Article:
Ford conducts intramural Car-SUV duel

December 18, 2018 by
Filed under: Weekly test drives, Autos 

Newest Edge takes 2019 center stage for Ford, which is moving toward the Mustang vs. all-truck-SUV lineup.

   If it’s time for a new family car, and your budget is sorted out, and now comes the ultimate decision. Do you buy the car of your dreams, or do you give in to the overwhelming trendiness but expansive versatility of a sports-utility vehicle?

     If you happen to favor Ford Motor Company, you can face the decision in the same showroom:Like a major prize-fight, we have, in one corner, the flashy Mustang GT, with its swept-back roofline and spectacular color, and in that corner, we have the all-newly redesigned Edge midsize SUV. Both have their proper measures of appeal.

    It might depend on your family. With the Edge you can haul the family anywhere, vacation trips, hockey practices, or to the shopping center, with all the comforts of home. With the Mustang GT, you will attract attention every time you start the engine, or cruise the neighborhood, resembling a slightly aging hot-rodder.

 

The Mustang GT Coupe Premium with 460 horsepower and precise handling is the best example of Ford’s car offerings.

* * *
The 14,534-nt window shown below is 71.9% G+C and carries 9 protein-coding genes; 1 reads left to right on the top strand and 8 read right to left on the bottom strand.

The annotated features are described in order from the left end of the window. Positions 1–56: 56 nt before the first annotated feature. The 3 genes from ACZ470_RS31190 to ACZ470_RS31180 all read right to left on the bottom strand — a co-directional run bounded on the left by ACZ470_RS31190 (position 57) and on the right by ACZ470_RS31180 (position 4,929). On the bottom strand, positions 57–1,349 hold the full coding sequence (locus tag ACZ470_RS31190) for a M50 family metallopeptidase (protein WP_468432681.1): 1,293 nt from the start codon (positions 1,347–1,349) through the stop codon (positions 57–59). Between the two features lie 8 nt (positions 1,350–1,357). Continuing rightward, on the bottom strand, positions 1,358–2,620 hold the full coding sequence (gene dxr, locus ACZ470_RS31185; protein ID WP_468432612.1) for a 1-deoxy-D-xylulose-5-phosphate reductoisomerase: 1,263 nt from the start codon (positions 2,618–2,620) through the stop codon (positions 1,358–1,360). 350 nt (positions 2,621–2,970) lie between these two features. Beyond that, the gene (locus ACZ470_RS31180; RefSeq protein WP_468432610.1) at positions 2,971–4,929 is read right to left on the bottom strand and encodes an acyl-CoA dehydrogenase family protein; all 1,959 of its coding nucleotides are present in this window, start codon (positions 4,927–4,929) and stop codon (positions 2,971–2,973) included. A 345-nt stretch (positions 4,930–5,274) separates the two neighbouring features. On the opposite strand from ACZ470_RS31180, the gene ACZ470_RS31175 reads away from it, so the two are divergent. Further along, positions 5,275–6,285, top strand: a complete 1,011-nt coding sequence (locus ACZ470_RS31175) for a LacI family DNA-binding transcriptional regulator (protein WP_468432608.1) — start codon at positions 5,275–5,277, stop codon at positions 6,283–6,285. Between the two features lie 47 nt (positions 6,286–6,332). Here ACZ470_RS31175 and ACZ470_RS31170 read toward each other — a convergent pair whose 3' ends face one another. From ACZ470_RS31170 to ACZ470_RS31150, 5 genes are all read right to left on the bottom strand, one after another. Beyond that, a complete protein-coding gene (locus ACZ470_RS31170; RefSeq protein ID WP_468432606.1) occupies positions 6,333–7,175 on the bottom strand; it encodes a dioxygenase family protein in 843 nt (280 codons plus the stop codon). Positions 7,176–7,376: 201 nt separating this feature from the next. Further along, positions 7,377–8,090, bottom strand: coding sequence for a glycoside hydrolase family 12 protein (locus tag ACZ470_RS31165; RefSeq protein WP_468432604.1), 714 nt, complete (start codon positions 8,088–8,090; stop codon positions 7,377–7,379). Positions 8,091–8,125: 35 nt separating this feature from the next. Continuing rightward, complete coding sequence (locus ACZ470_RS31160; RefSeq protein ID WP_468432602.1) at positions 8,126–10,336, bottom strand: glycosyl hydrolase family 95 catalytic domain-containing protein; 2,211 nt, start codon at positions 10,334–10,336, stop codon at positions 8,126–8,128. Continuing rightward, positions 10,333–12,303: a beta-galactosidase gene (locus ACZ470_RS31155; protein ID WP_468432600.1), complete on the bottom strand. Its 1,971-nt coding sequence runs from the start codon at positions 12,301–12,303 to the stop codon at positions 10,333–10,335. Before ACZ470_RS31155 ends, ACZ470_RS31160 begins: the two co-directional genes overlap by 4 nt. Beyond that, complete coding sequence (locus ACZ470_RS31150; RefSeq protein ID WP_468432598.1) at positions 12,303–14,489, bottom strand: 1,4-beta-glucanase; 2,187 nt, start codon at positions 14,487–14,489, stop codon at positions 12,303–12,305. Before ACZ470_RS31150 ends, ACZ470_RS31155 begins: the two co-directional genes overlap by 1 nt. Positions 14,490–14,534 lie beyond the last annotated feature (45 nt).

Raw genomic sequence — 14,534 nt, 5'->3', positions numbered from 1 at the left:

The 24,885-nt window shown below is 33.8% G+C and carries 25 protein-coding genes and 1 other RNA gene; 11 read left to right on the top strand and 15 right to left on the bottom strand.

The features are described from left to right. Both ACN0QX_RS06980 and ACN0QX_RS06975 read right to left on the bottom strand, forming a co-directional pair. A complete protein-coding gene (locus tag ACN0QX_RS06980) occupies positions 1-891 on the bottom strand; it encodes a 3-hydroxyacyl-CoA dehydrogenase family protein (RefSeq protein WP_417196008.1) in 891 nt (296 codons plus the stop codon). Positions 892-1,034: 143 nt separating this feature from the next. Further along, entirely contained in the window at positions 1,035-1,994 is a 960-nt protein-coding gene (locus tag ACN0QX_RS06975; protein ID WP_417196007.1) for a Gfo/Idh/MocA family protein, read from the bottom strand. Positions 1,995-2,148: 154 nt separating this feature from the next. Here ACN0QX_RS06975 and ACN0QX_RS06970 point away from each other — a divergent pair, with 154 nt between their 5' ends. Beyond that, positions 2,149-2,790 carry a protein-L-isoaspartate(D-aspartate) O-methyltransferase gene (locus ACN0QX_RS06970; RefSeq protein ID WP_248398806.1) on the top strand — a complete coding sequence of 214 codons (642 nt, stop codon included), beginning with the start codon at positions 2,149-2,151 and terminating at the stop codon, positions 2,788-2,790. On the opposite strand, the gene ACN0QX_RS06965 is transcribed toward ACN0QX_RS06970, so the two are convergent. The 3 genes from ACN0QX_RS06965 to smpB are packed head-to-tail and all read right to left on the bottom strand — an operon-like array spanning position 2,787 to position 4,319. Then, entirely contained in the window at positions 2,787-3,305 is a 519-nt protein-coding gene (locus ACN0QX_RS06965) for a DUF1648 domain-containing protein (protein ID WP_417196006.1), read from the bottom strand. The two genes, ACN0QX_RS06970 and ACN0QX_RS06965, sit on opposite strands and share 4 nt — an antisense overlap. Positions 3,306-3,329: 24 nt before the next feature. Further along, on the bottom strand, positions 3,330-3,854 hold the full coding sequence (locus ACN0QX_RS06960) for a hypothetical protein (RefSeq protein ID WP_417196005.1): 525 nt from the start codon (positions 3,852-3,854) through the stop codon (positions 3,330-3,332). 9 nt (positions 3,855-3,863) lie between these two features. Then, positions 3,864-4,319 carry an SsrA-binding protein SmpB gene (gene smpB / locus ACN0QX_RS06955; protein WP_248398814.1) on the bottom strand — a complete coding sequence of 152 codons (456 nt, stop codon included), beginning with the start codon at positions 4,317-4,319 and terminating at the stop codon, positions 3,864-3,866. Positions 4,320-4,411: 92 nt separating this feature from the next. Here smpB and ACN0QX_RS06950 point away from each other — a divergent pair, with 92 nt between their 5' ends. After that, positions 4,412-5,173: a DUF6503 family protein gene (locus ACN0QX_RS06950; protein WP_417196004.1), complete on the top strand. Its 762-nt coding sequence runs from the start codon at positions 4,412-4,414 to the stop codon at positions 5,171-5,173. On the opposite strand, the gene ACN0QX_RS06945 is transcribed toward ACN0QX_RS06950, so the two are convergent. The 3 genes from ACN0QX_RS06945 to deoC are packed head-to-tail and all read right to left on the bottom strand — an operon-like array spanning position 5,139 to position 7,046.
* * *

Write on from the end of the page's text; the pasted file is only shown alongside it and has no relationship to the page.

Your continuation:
There are benefits to both extremes, one of which lures your logical, family-oriented self, and the other which genuinely stirs all those primal juices of emotion. Pragmatic or passionate? You get to choose.

    Maybe we really have gone over the edge in our society — I mean in car selection, not in politics — and maybe we really do prefer trucks and SUVs to cars. Or maybe we don’t, but are victims of auto manufacturers who are eager to build us SUVs and trucks rather than cars because they can push them out the dealership doors for three or four times the profit.

   Whatever, we keep hurtling down that highway to changing the family car for the family truckster, and a perfect example of the whole societal shift is Ford Motor Company.

   Ford can be excused for being truck-crazy, because it builds the F-150, which has become the most popular vehicle in the country, in fact the world, and continues to dominate the hotly competitive pickup segment.

   Where it gets curious is that Ford executives announced several months ago that it will stop building several popular models of cars, and devote more attention to trucks and SUVs. The first word was that Ford would eliminate all but the Mustang and the compact Focus, then we heard only the Mustang will continue, in Ford’s drive to truck nirvana.

 

Sequential taillights, quad exhaust tubes set off GT Coupe among Mustangs.

  We know the Mustang is alive and well as it continues its amazing story of survival that started with its stunning introduction in 1964. The new one came out all new for 2018, so we don’t expect anything major when the 2019 model arrives. Just as well. It’s hard to imagine many improvements that could be made on the 2018 — especially the Lightning Blue GT model that arrived just before winter’s first blast.